Old Square Chambers undertakes work by various means of funding; we accept instructions that are privately or publicly funded, trade union or insurance backed and where appropriate via Conditional Fee and/or Damages Based Agreements. We recognise the need to be competitive in our market place and we strive to offer premium legal services at competitive prices. We are always willing to discuss fee structures with our clients to meet every type of budget. We aim to remain transparent and flexible in our approach to fees, operating traditional brief fees, fixed fees and daily or hourly rates.
We consider fees on a case-by-case basis; they are calculated giving consideration to a number of variable factors, including seniority and experience of the barrister, the complexity of the matter, the value of claim and the length of time involved in preparation and attending court as necessary. However, it is possible to agree set fees for particular types of work or appropriate hourly rates.
If you wish to know more about counsel’s fees or would like to receive a quotation, please contact one of our clerks.
The fee structure available will differ according to the practice area to which it applies. We are happy to work with you on fixed fees, hourly rates, brief and refresher fees and CFAs/DBAs, as suited to the particular case.
Some members undertake work under Conditional Fee Agreements (CFAs) or Damages Based Agreements (DBAs) in appropriate cases. Not all cases are appropriate for CFAs or DBAs and even where they might, in theory, be a possibility, the barrister concerned may advise against it on considering the merits of the claim.
Contact the clerks’ room with details of the nature of your case, and they will agree to place it before a member to enable them to make a decision on funding arrangements. Chambers have a flexible policy on CFAs. Our standard CFA, which is based on the latest APIL/PIBA model, can be found below, but modified terms can be agreed on an individual basis or for the purposes of work being undertaken under a CFA when the solicitors are acting under a CCFA with a union.
In the vast majority of cases, members are prepared to consider CFA cases on the basis that they will not charge a fee if they do not advise that the case should be accepted. We operate different systems with different clients according to their preference. For example, some clients prefer to instruct counsel at the outset and take a joint decision with counsel as to whether the case should be undertaken on a CFA. Others prefer to send in the instructions in the conventional way having already entered into a CFA with their lay client, instructing counsel privately for an advice on merits and then entering into a CFA if the prospects are greater than 50%.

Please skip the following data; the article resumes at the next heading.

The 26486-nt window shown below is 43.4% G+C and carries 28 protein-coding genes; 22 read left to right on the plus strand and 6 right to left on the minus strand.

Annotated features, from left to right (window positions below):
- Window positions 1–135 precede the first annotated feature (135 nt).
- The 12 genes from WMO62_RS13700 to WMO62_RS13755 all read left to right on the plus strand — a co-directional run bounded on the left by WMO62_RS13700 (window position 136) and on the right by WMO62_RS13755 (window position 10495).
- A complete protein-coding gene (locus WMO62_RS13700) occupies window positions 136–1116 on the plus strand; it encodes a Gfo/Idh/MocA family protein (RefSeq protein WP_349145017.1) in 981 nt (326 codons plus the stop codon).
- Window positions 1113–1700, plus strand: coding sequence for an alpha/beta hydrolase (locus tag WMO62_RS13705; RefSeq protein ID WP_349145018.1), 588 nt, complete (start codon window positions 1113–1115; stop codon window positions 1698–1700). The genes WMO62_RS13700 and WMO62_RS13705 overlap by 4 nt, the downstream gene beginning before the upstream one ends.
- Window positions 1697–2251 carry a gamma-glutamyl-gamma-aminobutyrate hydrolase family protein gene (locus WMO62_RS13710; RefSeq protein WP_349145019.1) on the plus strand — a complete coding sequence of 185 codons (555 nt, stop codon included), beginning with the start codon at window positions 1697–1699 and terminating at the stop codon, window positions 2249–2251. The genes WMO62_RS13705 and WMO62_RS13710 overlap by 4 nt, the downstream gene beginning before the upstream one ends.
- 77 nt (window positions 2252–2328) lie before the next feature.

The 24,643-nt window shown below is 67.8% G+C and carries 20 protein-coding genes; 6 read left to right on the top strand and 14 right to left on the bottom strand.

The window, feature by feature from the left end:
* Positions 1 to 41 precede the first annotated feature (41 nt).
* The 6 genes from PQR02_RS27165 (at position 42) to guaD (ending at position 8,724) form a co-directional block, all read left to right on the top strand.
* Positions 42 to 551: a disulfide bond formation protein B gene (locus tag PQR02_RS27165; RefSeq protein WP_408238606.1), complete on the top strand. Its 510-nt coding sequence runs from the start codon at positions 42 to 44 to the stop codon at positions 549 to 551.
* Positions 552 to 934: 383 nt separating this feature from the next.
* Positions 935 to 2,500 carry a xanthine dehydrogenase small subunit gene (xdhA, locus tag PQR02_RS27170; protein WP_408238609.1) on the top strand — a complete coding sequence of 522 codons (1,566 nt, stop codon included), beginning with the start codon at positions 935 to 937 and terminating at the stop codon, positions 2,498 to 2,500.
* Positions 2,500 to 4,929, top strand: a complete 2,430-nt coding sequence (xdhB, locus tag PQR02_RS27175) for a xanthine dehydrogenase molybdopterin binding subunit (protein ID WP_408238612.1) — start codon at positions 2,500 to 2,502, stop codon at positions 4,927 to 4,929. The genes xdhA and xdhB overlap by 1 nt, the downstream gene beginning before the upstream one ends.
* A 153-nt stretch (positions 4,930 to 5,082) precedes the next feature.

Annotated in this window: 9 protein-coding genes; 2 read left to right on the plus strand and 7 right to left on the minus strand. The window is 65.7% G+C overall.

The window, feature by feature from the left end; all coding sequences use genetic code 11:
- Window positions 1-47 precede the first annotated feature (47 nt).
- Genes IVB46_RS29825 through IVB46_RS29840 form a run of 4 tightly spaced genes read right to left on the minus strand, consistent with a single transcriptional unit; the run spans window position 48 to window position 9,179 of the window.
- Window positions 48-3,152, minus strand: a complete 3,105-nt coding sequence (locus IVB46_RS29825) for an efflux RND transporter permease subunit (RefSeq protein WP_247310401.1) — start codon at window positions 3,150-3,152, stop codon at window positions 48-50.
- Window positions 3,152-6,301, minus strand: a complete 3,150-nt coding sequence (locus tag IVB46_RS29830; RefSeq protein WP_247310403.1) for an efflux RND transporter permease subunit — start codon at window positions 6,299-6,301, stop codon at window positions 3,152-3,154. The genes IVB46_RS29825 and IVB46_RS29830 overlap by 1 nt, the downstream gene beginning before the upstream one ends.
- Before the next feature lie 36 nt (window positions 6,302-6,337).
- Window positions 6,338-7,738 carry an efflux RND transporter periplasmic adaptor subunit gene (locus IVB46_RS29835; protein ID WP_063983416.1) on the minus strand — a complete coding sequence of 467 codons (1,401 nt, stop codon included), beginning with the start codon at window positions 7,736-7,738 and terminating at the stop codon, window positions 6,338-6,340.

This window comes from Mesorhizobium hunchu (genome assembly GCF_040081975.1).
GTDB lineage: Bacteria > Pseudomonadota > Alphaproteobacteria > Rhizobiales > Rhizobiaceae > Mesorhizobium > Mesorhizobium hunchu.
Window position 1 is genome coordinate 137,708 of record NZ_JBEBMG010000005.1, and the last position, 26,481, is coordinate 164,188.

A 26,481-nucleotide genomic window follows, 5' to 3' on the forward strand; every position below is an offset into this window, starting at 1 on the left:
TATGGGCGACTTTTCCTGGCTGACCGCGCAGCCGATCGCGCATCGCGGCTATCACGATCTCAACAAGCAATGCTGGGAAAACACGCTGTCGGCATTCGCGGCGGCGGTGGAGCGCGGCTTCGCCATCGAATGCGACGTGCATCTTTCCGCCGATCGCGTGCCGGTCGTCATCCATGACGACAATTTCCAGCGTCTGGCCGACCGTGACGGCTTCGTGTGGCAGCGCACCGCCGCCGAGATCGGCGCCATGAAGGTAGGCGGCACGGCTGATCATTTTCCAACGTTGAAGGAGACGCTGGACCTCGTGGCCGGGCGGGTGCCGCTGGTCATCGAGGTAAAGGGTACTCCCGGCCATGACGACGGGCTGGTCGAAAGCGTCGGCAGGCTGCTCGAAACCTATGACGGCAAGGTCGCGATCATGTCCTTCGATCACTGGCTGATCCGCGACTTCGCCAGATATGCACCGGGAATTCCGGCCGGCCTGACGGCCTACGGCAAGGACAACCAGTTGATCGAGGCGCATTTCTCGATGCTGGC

Some solicitors have expressed concern about the situation concerning returns if the original barrister instructed in the case is unable to attend a hearing. Chambers operates a screening process which should prevent this situation from becoming a problem. Any member of Chambers sent instructions on a CFA basis is required to have the case screened by at least two other members before taking it on. Once that screening process has taken place, the case becomes an approved Chambers’ CFA whereby other members of the PI group are obliged to take on the case by way of return subject to their own professional commitments whatever their view of the original risk assessment. Obviously, solicitors will still need to comply with the terms of the CFA that is entered into and ensure all obligations have been adhered to.
For solicitors who instruct Chambers on a regular basis, we have systems in place to reduce the administrative burden imposed on both solicitors and counsel in a CFA situation. For example, we offer a short form of agreement containing all the mandatory clauses in an individual agreement, but referring to a generic agreement previously agreed between Chambers and the firm of solicitors for other terms
We well appreciate the difficulties solicitors face in carrying out work on this basis and the clerks, who have a detailed knowledge of CFAs, are happy to deal with any queries which our clients may have.
The previously seemingly closed shop that is “The Bar” opened to direct public access in 2004. Although the barrister’s role remains the same members of the public are now able, in many circumstances, to instruct a barrister directly (public access). Only members of Chambers who have registered with the Bar Council and had the relevant training may undertake such work. Before accepting public access work, members have to consider whether the work in question is work which they are allowed to undertake, whether it is in the client’s interests and in the interests of justice for them to accept the work, as they may only accept if they are of the view that the interests of justice do not require a solicitor to be engaged.
Licensed access is a licensing system whereby organisations or individuals who are suitable to instruct barristers because they have expertise in particular areas of the law can apply to the Bar Council to be licensed to instruct barristers directly in those areas. The licence can cover advice or representation or both and permit licensees to instruct barristers either on their own affairs or on behalf of their clients. Details of the Terms of Work on which barristers offer their services to solicitors can be found on the Bar Council’s website.
William Meade (Senior Clerk)